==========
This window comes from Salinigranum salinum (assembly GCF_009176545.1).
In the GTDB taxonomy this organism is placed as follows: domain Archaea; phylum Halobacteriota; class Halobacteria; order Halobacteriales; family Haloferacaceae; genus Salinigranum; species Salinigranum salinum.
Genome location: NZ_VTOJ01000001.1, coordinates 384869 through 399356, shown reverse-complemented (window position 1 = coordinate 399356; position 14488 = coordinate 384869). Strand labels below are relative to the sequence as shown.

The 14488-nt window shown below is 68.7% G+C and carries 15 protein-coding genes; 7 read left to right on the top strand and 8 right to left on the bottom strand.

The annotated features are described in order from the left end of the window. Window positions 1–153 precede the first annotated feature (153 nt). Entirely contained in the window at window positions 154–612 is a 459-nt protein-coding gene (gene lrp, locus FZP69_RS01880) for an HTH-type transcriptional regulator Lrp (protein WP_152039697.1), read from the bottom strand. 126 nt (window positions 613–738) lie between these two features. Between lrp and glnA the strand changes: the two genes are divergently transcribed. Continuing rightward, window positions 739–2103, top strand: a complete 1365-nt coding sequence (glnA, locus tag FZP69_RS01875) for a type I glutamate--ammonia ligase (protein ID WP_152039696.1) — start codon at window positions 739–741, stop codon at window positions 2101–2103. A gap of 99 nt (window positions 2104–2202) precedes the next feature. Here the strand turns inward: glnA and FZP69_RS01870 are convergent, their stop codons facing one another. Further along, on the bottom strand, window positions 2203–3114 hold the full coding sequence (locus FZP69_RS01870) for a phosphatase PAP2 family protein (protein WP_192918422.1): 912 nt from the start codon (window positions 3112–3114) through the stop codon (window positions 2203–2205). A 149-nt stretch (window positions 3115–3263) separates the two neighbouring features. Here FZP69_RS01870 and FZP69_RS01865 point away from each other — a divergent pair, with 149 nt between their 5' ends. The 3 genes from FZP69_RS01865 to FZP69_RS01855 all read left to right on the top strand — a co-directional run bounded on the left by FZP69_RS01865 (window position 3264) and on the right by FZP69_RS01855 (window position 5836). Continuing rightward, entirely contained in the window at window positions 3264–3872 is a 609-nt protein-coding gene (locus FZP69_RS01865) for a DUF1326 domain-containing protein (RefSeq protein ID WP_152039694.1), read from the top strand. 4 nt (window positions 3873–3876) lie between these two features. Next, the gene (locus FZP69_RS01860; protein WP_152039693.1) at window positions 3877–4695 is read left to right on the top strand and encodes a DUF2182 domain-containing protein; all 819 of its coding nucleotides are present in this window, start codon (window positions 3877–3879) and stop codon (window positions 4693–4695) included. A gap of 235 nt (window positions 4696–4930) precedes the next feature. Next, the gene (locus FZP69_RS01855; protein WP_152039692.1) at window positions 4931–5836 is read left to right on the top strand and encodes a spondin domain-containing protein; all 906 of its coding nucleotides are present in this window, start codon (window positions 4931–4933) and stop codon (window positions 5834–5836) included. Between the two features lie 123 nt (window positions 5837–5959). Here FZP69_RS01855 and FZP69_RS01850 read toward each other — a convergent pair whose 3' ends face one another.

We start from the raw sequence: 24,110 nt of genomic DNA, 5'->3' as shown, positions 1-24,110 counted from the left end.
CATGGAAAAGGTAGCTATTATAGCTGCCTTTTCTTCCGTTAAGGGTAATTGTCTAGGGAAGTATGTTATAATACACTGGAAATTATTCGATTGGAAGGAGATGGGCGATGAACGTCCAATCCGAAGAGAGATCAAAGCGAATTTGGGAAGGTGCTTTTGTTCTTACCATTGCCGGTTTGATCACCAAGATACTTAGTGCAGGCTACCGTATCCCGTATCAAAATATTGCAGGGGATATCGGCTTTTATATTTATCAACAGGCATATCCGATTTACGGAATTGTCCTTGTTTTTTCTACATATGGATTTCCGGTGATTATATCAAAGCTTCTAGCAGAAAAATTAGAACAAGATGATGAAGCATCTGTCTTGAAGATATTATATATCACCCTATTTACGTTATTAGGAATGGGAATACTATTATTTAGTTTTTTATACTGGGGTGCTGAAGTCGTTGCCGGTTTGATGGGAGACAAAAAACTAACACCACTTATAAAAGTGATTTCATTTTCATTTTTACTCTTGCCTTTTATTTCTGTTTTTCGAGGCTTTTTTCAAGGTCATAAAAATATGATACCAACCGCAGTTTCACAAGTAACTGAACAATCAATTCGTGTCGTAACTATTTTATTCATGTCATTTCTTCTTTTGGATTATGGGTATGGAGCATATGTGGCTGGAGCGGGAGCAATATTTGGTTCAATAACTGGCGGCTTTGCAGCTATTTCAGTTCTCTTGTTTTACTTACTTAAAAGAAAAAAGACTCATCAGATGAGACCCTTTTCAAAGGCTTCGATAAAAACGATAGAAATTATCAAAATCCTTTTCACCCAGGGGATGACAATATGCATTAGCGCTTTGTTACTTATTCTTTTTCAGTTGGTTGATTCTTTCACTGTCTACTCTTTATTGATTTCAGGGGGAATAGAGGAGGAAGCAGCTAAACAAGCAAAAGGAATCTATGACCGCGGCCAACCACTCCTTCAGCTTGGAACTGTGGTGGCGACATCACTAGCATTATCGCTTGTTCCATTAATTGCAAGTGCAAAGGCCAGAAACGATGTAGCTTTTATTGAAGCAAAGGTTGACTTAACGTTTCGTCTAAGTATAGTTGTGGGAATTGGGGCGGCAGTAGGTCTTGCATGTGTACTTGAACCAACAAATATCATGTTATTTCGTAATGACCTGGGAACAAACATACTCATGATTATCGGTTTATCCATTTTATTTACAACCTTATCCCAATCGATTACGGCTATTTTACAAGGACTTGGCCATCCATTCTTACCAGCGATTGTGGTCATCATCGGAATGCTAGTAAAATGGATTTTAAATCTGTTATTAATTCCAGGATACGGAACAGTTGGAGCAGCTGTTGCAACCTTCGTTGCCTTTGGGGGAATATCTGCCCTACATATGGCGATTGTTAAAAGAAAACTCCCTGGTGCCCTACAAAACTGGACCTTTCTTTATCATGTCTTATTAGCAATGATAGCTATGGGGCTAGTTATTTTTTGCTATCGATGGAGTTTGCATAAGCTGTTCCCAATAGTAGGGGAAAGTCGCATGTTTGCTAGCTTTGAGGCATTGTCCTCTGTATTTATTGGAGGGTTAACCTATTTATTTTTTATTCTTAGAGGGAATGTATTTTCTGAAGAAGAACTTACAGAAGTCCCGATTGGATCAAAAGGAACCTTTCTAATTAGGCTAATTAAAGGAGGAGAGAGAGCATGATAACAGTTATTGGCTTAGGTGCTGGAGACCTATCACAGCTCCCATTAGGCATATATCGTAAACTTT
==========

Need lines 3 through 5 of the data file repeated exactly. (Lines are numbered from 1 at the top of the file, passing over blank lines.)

Genome location: NZ_VTOJ01000001.1, coordinates 384869 through 399356, shown reverse-complemented (window position 1 = coordinate 399356; position 14488 = coordinate 384869). Strand labels below are relative to the sequence as shown.

The 14488-nt window shown below is 68.7% G+C and carries 15 protein-coding genes; 7 read left to right on the top strand and 8 right to left on the bottom strand.

The annotated features are described in order from the left end of the window. Window positions 1–153 precede the first annotated feature (153 nt). Entirely contained in the window at window positions 154–612 is a 459-nt protein-coding gene (gene lrp, locus FZP69_RS01880) for an HTH-type transcriptional regulator Lrp (protein WP_152039697.1), read from the bottom strand. 126 nt (window positions 613–738) lie between these two features. Between lrp and glnA the strand changes: the two genes are divergently transcribed. Continuing rightward, window positions 739–2103, top strand: a complete 1365-nt coding sequence (glnA, locus tag FZP69_RS01875) for a type I glutamate--ammonia ligase (protein ID WP_152039696.1) — start codon at window positions 739–741, stop codon at window positions 2101–2103. A gap of 99 nt (window positions 2104–2202) precedes the next feature. Here the strand turns inward: glnA and FZP69_RS01870 are convergent, their stop codons facing one another. Further along, on the bottom strand, window positions 2203–3114 hold the full coding sequence (locus FZP69_RS01870) for a phosphatase PAP2 family protein (protein WP_192918422.1): 912 nt from the start codon (window positions 3112–3114) through the stop codon (window positions 2203–2205). A 149-nt stretch (window positions 3115–3263) separates the two neighbouring features. Here FZP69_RS01870 and FZP69_RS01865 point away from each other — a divergent pair, with 149 nt between their 5' ends. The 3 genes from FZP69_RS01865 to FZP69_RS01855 all read left to right on the top strand — a co-directional run bounded on the left by FZP69_RS01865 (window position 3264) and on the right by FZP69_RS01855 (window position 5836). Continuing rightward, entirely contained in the window at window positions 3264–3872 is a 609-nt protein-coding gene (locus FZP69_RS01865) for a DUF1326 domain-containing protein (RefSeq protein ID WP_152039694.1), read from the top strand. 4 nt (window positions 3873–3876) lie between these two features. Next, the gene (locus FZP69_RS01860; protein WP_152039693.1) at window positions 3877–4695 is read left to right on the top strand and encodes a DUF2182 domain-containing protein; all 819 of its coding nucleotides are present in this window, start codon (window positions 3877–3879) and stop codon (window positions 4693–4695) included. A gap of 235 nt (window positions 4696–4930) precedes the next feature. Next, the gene (locus FZP69_RS01855; protein WP_152039692.1) at window positions 4931–5836 is read left to right on the top strand and encodes a spondin domain-containing protein; all 906 of its coding nucleotides are present in this window, start codon (window positions 4931–4933) and stop codon (window positions 5834–5836) included. Between the two features lie 123 nt (window positions 5837–5959). Here FZP69_RS01855 and FZP69_RS01850 read toward each other — a convergent pair whose 3' ends face one another.